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The Music Quest: Answer 9

About This Daily Classroom Special
The Music Quest  focuses on discovering the wonders of our musical universe. Visit it for a musical question—a description and hints about a mystery composer, musician, instrument or musical excerpt.
The Music Quest was written  by former Teachers Network Web Mentor Kristi Thomas, a teacher at  William F. Halley Elementary School Fairfax Station, Virginia.

Answer 9

 

The Appalachian Dulcimer

The word dulcimer is believed to be derived from the greek word "dulce" (which means sweet) and the latin word "menos" (which means song). The Appalachian dulcimer is a descendent of the European zither. It probably came to America in the 1770's via the Germans, who settled in Pennsylvania, bringing with them their square, three-stringed schietholt. Once in this country, the folk instrument found its way to the Appalachian region, where the mountain settlers began to build their own out of whatever wood was available. The instrument's design gradually changed, shaped by the artistry of the unique mountain region and its people.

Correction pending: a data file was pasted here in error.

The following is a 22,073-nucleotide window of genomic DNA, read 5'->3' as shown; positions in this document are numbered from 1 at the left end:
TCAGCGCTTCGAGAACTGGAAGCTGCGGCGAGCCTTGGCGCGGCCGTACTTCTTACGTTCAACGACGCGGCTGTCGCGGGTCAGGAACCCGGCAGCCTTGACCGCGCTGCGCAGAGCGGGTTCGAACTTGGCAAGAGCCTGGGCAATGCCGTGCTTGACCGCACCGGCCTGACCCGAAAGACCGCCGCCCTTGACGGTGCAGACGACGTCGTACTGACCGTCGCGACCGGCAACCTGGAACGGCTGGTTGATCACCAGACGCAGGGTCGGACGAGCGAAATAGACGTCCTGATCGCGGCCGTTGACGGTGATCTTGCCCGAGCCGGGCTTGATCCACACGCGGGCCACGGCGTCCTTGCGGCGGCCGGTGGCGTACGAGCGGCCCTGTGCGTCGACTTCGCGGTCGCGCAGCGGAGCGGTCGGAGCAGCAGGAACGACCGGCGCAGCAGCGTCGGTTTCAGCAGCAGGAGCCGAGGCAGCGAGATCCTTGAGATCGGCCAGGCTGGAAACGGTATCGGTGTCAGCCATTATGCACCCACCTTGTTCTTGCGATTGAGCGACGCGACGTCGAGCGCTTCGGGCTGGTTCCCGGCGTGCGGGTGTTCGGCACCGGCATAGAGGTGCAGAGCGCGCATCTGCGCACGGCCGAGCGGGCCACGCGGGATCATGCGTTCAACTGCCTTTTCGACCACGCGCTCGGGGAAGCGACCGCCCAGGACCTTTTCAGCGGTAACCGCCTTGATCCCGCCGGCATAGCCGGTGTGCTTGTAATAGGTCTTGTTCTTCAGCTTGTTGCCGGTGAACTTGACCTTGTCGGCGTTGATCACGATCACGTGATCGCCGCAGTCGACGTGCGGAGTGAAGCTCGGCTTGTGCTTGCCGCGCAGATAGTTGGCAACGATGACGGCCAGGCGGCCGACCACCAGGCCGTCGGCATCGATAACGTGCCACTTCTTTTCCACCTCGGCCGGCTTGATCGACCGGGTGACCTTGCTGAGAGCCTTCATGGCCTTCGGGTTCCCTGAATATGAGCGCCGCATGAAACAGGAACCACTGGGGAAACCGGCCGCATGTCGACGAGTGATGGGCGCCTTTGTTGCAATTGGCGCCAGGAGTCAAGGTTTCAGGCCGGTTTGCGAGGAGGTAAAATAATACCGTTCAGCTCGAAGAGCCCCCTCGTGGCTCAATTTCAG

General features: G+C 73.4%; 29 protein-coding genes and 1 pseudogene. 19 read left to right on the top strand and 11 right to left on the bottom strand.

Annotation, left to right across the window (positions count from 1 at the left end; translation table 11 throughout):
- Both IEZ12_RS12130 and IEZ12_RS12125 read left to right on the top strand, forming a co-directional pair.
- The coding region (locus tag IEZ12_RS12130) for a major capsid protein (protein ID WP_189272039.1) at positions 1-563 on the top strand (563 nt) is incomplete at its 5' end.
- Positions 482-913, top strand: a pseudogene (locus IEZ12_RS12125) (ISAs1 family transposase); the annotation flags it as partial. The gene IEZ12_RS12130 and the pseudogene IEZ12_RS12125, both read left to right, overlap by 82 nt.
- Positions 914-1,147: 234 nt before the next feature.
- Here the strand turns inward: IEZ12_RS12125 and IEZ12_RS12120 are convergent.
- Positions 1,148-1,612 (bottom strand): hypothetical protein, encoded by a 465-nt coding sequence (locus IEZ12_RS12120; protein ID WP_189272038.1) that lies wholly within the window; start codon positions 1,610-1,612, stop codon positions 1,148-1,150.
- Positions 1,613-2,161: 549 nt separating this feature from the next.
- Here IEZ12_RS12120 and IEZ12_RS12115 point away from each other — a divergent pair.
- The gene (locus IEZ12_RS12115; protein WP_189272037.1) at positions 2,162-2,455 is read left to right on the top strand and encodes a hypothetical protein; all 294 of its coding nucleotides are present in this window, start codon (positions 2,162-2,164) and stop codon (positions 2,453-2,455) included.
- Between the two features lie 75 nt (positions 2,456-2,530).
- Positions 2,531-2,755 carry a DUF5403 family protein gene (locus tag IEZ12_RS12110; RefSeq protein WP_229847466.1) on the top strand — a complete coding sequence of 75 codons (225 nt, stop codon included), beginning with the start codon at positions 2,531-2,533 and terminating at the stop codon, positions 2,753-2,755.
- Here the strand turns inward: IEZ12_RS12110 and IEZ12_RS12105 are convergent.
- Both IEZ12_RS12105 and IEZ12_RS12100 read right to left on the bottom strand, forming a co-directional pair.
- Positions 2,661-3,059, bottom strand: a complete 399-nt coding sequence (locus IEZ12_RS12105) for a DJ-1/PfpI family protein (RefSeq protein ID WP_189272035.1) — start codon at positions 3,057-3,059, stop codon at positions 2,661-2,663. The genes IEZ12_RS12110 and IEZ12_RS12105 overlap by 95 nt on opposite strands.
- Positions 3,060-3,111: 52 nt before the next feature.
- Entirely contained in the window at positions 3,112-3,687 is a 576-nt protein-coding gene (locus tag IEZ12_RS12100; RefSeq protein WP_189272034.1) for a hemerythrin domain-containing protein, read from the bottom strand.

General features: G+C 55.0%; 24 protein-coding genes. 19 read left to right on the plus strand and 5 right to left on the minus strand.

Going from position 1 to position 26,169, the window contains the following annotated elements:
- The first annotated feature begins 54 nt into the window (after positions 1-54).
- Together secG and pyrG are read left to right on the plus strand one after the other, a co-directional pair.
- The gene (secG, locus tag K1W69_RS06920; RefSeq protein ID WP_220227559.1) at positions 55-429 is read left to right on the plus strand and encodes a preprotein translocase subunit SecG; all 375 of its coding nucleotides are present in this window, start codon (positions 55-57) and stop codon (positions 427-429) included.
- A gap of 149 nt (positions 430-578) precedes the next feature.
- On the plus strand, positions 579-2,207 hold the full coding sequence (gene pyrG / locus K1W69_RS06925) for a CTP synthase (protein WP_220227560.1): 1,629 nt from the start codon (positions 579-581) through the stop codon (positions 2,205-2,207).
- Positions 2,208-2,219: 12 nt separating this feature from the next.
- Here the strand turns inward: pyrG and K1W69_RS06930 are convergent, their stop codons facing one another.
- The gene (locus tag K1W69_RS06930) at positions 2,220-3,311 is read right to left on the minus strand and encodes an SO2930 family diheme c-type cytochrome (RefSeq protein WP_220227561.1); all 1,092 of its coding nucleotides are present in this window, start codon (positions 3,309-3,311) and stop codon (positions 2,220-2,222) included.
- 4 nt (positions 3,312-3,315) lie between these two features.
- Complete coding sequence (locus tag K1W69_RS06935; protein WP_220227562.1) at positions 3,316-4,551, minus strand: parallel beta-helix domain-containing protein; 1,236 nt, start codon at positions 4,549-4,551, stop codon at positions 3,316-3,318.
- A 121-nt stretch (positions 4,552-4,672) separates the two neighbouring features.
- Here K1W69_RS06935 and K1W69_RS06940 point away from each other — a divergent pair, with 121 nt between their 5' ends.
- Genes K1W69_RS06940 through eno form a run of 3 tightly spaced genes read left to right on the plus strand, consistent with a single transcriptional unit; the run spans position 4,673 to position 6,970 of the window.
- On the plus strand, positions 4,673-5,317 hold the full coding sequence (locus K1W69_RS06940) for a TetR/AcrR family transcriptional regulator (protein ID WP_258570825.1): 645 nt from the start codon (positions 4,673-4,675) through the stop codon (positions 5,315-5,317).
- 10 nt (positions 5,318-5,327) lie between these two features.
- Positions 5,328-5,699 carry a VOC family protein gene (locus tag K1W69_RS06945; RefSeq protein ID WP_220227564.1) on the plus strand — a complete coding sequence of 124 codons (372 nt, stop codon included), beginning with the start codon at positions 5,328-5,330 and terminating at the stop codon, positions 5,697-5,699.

The Appalachian dulcimer is designed to be played laying flat on a lap or table. To play the instrument, you press the strings with the fingers of the left hand, and pluck them with your right. Originally, the dulcimer had only three strings. Now, four, five, and sometimes six strings are not uncommon. There are as many shapes and styles of dulcimers as there are players and mountain craftsmen. The dulcimer was originally played as an accompaniment to singing, but in recent years has evolved as a solo instrument.

Applalachian dulcimers were almost lost to the American public, but researchers have helped return this unique folk instrument to popularity. The dulcimer has grown beyond its mountain roots, attracting the attention of musicians performing Early Music, jazz, and blues.

 

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